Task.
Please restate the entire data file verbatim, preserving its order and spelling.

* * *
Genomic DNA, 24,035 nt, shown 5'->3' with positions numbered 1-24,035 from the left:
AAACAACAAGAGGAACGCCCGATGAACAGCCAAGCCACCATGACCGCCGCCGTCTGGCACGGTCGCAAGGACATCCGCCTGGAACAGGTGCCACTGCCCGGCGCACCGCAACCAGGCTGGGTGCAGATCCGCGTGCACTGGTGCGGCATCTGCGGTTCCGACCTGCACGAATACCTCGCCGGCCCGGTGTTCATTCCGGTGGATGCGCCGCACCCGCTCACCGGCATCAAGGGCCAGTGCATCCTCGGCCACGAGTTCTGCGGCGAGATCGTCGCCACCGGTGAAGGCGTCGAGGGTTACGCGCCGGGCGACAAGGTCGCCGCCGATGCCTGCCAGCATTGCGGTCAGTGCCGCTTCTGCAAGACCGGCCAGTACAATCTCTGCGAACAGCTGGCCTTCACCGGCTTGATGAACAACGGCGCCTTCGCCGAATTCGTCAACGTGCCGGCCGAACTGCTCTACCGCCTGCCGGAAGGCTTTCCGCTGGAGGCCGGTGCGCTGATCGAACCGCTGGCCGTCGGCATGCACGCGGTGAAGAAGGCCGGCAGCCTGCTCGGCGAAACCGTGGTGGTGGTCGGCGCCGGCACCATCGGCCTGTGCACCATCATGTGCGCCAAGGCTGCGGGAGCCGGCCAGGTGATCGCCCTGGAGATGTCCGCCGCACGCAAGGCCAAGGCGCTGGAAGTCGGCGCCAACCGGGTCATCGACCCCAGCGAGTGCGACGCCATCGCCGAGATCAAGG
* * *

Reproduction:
Genomic DNA, 24,035 nt, shown 5'->3' with positions numbered 1-24,035 from the left:
AAACAACAAGAGGAACGCCCGATGAACAGCCAAGCCACCATGACCGCCGCCGTCTGGCACGGTCGCAAGGACATCCGCCTGGAACAGGTGCCACTGCCCGGCGCACCGCAACCAGGCTGGGTGCAGATCCGCGTGCACTGGTGCGGCATCTGCGGTTCCGACCTGCACGAATACCTCGCCGGCCCGGTGTTCATTCCGGTGGATGCGCCGCACCCGCTCACCGGCATCAAGGGCCAGTGCATCCTCGGCCACGAGTTCTGCGGCGAGATCGTCGCCACCGGTGAAGGCGTCGAGGGTTACGCGCCGGGCGACAAGGTCGCCGCCGATGCCTGCCAGCATTGCGGTCAGTGCCGCTTCTGCAAGACCGGCCAGTACAATCTCTGCGAACAGCTGGCCTTCACCGGCTTGATGAACAACGGCGCCTTCGCCGAATTCGTCAACGTGCCGGCCGAACTGCTCTACCGCCTGCCGGAAGGCTTTCCGCTGGAGGCCGGTGCGCTGATCGAACCGCTGGCCGTCGGCATGCACGCGGTGAAGAAGGCCGGCAGCCTGCTCGGCGAAACCGTGGTGGTGGTCGGCGCCGGCACCATCGGCCTGTGCACCATCATGTGCGCCAAGGCTGCGGGAGCCGGCCAGGTGATCGCCCTGGAGATGTCCGCCGCACGCAAGGCCAAGGCGCTGGAAGTCGGCGCCAACCGGGTCATCGACCCCAGCGAGTGCGACGCCATCGCCGAGATCAAGG